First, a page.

It’s Not All Mary Poppins


“Look at the friends!

There’s a woman in my neighbourhood who I see quite often as we stroll with our children. We never seem to be heading in the same direction, not for more than a block or so. I’m going to the park as she heads away from it, I’m heading down my street as she crosses the intersection to proceed down the street perpendicular to mine. And every time she sees us approach, it’s the same thing,

“Oh, guys! Look at all the friends!

Or, on occasion,

“Careful! You don’t want to bump into the friends!”
“Squeeze over, honey, and let the friends go by.”
“Don’t poke your stick at the friends, sweetie.”

“Friends”? Lady, we don’t even know you.

I understand why she does this, of course. She wants to engender a positive attitude to other children; she wants her children to see other children as potential playmates, not as threats. She wants her kids to lean into life with a smile of welcome, not a frown of suspicion.

(Not that she seems to be succeeding in her efforts. Her children almost always shove mine and/or menace them with sticks or aggressive roars. Rotten little cretins. Probably sick to death of having total strangers fobbed off on them as “friends”.)

I really, really don’t like it — the friend thing, I mean. It’s a bad idea on so many levels. First off, it’s insufferably patronizing. Why should agemates be automatic friends? When she’s out for a coffee with a girlfriend, does she enter the coffee shop, see a couple of tables of thirty-something women, and call out to the room at large, “Oh, Suzie! Look at all the friends in here!”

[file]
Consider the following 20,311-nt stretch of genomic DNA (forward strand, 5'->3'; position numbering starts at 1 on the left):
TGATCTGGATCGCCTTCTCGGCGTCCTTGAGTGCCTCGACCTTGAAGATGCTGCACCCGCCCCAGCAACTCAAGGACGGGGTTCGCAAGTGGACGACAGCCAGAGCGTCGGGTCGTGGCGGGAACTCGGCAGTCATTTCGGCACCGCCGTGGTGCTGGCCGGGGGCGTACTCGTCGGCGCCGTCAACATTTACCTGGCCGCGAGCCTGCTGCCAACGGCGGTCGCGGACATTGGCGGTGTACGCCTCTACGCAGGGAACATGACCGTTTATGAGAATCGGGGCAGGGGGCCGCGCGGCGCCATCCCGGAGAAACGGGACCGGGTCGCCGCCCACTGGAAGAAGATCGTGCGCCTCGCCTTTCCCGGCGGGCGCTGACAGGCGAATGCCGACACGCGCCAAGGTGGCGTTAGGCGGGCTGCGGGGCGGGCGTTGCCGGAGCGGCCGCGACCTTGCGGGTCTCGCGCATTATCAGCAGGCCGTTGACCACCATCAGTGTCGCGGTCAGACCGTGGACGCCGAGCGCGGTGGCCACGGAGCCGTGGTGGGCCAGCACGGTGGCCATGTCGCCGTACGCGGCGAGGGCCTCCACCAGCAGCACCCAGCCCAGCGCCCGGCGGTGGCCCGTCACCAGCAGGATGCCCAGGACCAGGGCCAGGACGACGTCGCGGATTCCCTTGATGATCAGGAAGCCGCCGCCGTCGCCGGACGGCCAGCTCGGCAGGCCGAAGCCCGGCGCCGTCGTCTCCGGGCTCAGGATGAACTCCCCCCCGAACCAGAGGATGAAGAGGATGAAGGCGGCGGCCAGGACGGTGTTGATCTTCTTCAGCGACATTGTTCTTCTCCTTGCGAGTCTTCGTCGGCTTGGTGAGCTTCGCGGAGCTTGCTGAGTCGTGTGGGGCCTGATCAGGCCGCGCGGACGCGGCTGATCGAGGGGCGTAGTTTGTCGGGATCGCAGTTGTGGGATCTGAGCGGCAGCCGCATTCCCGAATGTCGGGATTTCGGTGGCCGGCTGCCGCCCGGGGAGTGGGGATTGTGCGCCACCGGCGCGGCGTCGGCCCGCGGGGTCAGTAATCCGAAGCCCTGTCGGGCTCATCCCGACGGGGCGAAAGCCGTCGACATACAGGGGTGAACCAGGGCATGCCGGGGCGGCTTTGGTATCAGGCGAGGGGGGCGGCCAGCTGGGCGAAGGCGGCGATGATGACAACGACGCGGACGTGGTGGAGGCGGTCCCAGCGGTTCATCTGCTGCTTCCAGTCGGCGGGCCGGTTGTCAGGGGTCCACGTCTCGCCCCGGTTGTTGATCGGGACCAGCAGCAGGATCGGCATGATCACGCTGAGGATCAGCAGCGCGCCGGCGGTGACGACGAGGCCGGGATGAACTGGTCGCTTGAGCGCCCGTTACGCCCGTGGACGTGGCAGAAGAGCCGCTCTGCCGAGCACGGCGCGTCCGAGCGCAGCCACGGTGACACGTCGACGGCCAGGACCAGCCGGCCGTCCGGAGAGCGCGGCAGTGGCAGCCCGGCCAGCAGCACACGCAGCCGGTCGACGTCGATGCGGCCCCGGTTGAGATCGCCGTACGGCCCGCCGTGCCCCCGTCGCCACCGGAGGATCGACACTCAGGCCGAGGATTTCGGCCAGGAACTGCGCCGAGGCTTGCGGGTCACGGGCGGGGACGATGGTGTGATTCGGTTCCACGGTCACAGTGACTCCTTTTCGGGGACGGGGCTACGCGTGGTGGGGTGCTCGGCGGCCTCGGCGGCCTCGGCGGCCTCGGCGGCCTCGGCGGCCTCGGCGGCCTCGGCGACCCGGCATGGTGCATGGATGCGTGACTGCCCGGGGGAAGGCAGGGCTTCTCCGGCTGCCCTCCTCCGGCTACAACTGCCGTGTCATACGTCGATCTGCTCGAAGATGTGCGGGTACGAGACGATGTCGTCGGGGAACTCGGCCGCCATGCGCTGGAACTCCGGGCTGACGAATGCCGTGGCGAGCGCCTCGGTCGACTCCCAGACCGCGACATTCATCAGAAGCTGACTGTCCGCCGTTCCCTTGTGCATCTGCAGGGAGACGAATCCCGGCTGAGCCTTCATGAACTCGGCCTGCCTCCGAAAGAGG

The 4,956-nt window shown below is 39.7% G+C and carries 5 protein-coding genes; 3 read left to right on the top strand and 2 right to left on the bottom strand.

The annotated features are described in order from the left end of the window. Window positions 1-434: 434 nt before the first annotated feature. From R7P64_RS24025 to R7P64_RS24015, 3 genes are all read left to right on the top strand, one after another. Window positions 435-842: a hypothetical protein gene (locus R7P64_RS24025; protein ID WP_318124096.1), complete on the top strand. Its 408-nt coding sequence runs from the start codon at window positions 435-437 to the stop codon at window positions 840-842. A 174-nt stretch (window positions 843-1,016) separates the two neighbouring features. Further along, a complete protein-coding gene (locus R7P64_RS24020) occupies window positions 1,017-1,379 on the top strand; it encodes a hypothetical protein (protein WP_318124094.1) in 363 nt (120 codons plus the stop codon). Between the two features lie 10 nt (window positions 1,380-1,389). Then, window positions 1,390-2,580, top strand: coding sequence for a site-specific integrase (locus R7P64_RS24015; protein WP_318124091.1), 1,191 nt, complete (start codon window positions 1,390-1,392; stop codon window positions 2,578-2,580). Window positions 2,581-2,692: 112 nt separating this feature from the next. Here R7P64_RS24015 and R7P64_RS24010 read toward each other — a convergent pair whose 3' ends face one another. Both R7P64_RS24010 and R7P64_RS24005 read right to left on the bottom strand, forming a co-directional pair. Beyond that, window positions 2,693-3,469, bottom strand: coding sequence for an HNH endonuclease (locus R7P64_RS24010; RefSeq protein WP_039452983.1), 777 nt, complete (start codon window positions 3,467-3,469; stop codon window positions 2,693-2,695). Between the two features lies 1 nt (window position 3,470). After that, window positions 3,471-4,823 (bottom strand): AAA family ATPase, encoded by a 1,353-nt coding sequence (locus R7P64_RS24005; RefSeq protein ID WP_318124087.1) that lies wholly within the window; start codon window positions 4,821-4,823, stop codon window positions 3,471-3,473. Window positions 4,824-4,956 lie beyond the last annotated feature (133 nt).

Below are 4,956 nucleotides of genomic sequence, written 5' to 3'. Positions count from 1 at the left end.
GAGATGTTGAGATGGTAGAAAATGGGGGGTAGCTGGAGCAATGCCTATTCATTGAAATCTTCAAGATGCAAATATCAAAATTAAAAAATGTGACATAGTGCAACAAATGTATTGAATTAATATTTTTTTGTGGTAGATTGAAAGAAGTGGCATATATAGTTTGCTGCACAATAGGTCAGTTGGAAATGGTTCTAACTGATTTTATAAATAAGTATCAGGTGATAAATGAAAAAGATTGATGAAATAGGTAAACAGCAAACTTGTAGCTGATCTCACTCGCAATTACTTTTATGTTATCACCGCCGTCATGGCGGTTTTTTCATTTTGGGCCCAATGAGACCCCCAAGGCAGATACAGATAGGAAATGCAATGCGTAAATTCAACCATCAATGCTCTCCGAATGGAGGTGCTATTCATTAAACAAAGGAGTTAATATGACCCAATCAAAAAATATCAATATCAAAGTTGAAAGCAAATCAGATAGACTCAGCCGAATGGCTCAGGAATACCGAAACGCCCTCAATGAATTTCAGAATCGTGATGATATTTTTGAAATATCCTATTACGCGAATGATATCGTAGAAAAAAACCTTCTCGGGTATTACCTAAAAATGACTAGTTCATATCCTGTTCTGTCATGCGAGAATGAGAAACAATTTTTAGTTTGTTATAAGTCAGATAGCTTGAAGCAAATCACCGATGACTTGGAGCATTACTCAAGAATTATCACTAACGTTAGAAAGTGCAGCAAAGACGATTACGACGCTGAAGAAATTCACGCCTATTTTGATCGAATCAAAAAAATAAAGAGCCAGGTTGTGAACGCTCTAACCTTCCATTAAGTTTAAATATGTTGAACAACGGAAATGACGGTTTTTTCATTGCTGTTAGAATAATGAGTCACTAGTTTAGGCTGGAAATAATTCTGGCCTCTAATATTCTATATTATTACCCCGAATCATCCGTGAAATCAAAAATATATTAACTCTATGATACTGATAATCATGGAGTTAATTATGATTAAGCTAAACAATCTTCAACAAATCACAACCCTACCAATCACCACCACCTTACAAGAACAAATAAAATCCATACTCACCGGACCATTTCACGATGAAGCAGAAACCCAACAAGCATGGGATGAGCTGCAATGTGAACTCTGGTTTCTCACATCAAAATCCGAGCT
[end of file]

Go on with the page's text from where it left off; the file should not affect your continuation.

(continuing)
They’d be carting her off in a padded wagon in short order. Or at least muzzling her saccharine outbursts with stony faces and averted eyes. (“Don’t look up. The crazy “friend” woman just walked in”)

And she is so saccharine. Her voice just oozes ooey-gooey preciousness. Ick. I’ve managed, so far, not to sneer, but I can tell you the very last thing she’s engendering in me is any desire whatsoever to encourage friendships between her children and my tots. Because then I’d have to hang out with her. Ugh. That lilting, squeaky-happy voice. Those earnest, earnest mommy sentiments. The way she patronizes the kids, while at the same time letting them treat her with huge disrespect. Could I stand it? I could not. I’d be fighting the urge to beat her senseless with a sippy cup within moments.

On a more substantive level, do you really want your child thinking that everyone is a potential friend? No, you don’t want to encourage hostility, but a little social caution is only sensible. Firstly, with other kids: The children who do best socially are those who follow a consistent set of steps: they stand back and watch the other children play, then enter the game and do as they’re directed, and only after they’ve been accepted into the game do they attempt to direct the game themselves at all.

Children who skip steps one and/or two tend to be ostracized. If you are successful in teaching a child that everyone is automatically their friend, no breaking-in required, you will almost certainly create a child who is shunned by the others. A little counter-productive, no?

And with adults? It’s a sad fact of life, but not every adult out there is a child’s friend. Not every adult is benign. You absolutely do NOT want your child assuming every adult is a friend. That’s just plain dangerous.

You want your children to be open to friendship? Teach them how friendships are formed. Model open, friendly behaviour. But don’t set them up with false definitions and dangerous assumptions. Good heavens.

June 17, 2008 Posted by | Uncategorized | 19 Comments